Doctoral School

What do you do?

There are many staff in professional services across campus working to support doctoral researchers. In this item we highlight a staff member and service supporting the doctoral community & tell you a bit more about their role, and how they can help you.

Catherine Pope profile imageName: Dr Catherine Pope
Role: Researcher Development Officer
Department/Division: Doctoral School, Research and Enterprise

What do you do?

I work in the Researcher Development team within the Doctoral School, covering the post of Researcher Development Officer whilst Helen Hampson is on maternity leave. We provide training opportunities for doctoral researchers and staff through workshops, webinars, and online modules, and also organise big social events such as the Doctoral School BBQ. Another part of our role is to distribute funding through the Researcher-Led Initiative Fund and the Doctoral Overseas Conference Grant.

I run quite a few of the workshops myself, which gives me a great opportunity to meet lots of researchers and learn more about their needs. As a recent Sussex PhD graduate, I really know what they’re going through!

What support do you offer to doctoral researchers?

The Researcher Development Programme offers a wide range of workshops, with something for all stages and disciplines. It includes sessions on software, such as NVivo, through to preparing for your viva. We also work closely with other departments to provide joint events on careers and library skills. For those who aren’t based on campus, our programme features a number of webinars and online modules. This is an area we’re planning to expand in Autumn 2016.

In December 2015 we ran our first Thesis Boot Camp. This three-day event is designed to provide a supportive and structured environment in which researchers can make significant progress with their writing. One attendee reached the goal of 20,000 words over the weekend, with many others not far behind. It’s running again in June 2016.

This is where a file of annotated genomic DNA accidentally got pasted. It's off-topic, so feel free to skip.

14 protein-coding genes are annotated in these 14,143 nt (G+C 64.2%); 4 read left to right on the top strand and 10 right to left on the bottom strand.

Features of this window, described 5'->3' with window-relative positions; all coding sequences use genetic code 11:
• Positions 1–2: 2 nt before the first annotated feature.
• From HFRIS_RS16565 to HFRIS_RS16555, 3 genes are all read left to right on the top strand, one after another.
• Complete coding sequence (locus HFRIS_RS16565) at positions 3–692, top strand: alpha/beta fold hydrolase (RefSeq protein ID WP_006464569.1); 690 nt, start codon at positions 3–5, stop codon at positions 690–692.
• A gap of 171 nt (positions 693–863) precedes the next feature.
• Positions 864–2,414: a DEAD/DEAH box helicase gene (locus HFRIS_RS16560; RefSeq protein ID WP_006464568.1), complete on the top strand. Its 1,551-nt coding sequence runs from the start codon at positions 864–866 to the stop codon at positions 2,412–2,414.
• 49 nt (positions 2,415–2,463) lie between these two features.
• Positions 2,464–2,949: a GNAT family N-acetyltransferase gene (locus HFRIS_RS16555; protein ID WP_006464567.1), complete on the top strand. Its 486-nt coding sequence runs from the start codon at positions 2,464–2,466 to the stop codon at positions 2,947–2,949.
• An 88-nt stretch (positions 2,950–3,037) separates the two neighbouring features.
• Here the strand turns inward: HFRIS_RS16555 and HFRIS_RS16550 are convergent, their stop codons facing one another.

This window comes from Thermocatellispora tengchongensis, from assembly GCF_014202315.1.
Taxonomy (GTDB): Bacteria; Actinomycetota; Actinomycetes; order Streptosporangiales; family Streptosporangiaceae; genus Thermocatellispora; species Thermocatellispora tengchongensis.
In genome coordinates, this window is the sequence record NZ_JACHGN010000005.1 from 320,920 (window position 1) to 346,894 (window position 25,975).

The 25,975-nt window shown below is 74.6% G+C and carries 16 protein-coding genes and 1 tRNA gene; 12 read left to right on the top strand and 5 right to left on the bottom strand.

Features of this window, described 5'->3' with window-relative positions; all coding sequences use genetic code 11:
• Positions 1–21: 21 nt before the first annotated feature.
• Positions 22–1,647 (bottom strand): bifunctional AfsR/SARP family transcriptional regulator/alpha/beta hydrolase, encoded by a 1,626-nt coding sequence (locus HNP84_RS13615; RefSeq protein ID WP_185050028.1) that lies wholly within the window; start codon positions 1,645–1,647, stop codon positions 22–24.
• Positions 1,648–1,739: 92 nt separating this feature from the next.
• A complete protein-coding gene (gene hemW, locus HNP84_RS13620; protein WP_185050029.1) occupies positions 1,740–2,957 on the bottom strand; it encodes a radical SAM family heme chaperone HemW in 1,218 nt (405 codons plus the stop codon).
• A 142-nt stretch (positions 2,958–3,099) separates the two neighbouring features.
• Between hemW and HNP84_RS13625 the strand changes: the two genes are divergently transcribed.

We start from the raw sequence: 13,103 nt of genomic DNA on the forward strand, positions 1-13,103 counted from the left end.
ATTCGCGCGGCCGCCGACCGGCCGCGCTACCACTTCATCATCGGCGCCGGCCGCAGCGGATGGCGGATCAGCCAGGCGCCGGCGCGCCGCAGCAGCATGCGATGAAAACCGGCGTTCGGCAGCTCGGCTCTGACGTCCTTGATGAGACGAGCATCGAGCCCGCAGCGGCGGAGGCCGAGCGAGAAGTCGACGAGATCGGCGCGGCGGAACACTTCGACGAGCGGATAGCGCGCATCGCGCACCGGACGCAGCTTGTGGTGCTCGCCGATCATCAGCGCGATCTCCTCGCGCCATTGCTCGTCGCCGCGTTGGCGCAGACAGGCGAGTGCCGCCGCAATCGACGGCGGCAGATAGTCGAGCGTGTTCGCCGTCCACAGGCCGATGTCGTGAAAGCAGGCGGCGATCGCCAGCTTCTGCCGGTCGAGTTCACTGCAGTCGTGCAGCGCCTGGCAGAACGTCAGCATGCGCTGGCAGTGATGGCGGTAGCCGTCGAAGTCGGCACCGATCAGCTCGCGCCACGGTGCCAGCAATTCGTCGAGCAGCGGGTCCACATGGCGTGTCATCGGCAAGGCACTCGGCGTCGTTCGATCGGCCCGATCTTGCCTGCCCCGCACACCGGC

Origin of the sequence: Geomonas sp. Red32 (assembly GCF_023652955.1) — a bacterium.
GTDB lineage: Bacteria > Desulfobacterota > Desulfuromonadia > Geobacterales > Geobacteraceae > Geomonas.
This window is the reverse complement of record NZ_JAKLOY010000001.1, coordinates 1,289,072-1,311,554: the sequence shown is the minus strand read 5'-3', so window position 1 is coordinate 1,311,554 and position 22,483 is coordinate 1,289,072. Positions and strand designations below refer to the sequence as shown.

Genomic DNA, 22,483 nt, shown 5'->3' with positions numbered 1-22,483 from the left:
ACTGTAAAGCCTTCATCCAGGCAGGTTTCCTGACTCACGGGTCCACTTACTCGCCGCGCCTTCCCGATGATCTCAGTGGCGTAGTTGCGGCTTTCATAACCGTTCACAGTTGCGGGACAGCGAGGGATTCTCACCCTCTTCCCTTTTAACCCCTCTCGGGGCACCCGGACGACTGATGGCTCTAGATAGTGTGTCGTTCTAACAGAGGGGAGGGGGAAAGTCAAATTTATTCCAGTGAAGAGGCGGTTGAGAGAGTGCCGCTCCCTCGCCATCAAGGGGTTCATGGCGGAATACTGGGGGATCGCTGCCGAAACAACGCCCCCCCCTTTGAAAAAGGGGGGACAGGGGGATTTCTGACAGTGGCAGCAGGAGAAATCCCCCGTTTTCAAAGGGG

The Researcher-Led Initiative Fund is for activities that expand, complement or build on our existing provision, with up to £1,000 available for successful applications. There’s also the Doctoral Overseas Conference Grant to assist current doctoral researchers with the costs of speaking at international events.

How can doctoral researchers get in touch?

Researchers can contact us through or find out more through the website.

What's the most common question you are asked by doctoral researchers?

Researchers often ask me how on earth they’re going to finish their thesis – it often seems a very unlikely prospect. My answer is to work out what you need to do, plan your time realistically, then just keep going. If you can squeeze out 500 words each day, that adds up to 10,000 words in a month. Make it a priority and keep visualising what it’ll be like when you finish. They never believe me when I say that they’ll actually miss their thesis once it’s submitted.

Workshops such as ‘Editing Your Thesis’ and ‘Preparing for Your Viva’ provide support and guidance during the final stages, and also an opportunity to meet with other researchers in a similar position.

Are there any useful online resources doctoral researchers need to know about?

We offer lots of online modules on a range of subjects. The Starting Your Doctorate module is particularly useful for new researchers, as it includes detailed guidance on what you need to think about in the early stages.

As I have a background in IT, I think it’s really important for researchers to develop their digital skills. A good place to start is the Technology for Researchers Flipboard magazine, curated by Dr Anne Hole in the Technology Enhanced Learning Team.

Doctoral School